Disabled people very often have to do and/or sacrifice a lot in order to socialize (so much more than abled folks understand), and that’s in addition to what we go through afterward, to recover.

Can’t you just take a little time to give us benefit of the doubt?

Autistic Burnout from the Inside

It’s more than just “burnout,” it’s neurological incapacitation.

Jan 5, 2021

As the name of this study suggests, autistic burnout is like “Having All of Your Internal Resources Exhausted Beyond Measure and Being Left with No Clean-Up Crew” (Photo courtesy of the author.)

Imagine that trying to enjoy the world outside of your tiny studio apartment (even your precious patio) involved a very high chance of your brain becoming overwhelmed to the point of malfunction; the sounds, brightness, unpredictability — all threats that could potentially result in meltdowns and a repeat of seizures, which you find terrifying.

Every time you verbally communicate there’s a ~50% percent chance of the words coming out wrong, and/or with tears. Even text-communication is often overwhelming. Basic executive functioning tasks, like routine cooking, become immensely challenging. Generally, you have all the energy of a sloth.

You are in autistic burnout.

And you’ve been in and out of it for six months.

Then you have a precious good brain day. It aligns, not surprisingly, with a good health day — you also have fibromyalgia, which is common in autistic women. It’s the winter solstice, so you take your emotional support dog to a nearby lagoon for some nature time.

Yes, it was only 15 minutes on the way to pick up your grocery order, and yes getting some sun did make your skin itch in a strange electric way — but it was a beautiful walk, so so very worth it.

You saw light dancing on water, herons perched on floating Christmas-tree structures, discovered your newly-adopted dog (Foxy) hates dust but has the cutest sneezes in the world, and watched her make a little girl’s day as they said hello, both all wiggly and excited at life.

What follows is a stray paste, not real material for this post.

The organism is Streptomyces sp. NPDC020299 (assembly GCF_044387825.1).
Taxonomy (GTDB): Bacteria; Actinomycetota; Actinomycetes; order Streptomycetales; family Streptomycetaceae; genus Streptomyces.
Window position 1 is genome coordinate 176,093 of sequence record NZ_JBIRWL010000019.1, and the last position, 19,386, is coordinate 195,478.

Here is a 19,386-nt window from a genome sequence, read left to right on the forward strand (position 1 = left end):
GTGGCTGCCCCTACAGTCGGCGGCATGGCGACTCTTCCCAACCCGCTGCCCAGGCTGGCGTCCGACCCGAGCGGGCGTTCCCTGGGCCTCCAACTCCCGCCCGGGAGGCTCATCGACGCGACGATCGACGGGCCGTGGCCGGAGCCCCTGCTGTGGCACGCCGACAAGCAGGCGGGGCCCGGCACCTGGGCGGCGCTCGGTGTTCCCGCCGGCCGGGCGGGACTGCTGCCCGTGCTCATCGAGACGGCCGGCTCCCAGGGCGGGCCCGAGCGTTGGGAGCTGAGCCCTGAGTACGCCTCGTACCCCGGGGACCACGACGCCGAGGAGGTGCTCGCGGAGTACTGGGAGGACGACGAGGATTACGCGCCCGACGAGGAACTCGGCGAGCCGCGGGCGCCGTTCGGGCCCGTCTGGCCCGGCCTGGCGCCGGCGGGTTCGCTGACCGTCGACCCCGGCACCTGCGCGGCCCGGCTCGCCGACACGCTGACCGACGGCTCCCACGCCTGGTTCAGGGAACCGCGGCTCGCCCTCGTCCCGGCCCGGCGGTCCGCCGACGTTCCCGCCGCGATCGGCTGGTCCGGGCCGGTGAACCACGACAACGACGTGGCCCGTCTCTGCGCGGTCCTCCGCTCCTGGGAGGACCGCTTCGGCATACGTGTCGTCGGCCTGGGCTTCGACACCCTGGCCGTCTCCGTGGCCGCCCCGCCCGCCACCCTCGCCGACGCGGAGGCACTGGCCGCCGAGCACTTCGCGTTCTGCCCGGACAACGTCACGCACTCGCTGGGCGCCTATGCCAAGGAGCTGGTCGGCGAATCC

After you put your groceries away at home, you’re amped to find that you still have some energy and cognitive function left to work — so you sit down to write, delighted at the sound of your own hands quickly tapping away at your keyboard.

But then a far more unpleasant noise starts, yet again.

At first, it’s just some music down the street, you hope it’s a passing car. But instead, it gets louder. The words on your computer screen begin to scramble in your head, you can no longer sort out their meanings, let alone write more of them.

The music gets even louder.

You shut your door and tiny window, so now there’s less noise but almost no natural light. It’s hard to decide if that’s more of a sensory relief or depressing factor. You turn on a lamp and your stimmy mind-happy-making music, try to focus. But it gets even louder. You give up on work and turn to streaming televised art to calm you down and drown it out.

But their music is louder than your TV. In your apartment. With the window and door shut.

That’s it.

Your brain is threatening to go white again, feeling like it could explode, waves seeming to pass through your vision— you know you can’t keep living like this. Literally. Cannot.

You head outside and find a car parked sideways in the road (blocking access to the street), with a nearby scooter playing music so loud you feel your teeth vibrate from 100 feet away.

There are 3 or 4 men standing around the car, their bodies postured in an intimidating manner. Bystanders stare at them, seemingly irritated but not saying anything. Your mind tries to tell you confronting them might not be safe, but you can hardly hear your own thoughts, fuck you can hardly think them — so this just causes more anger.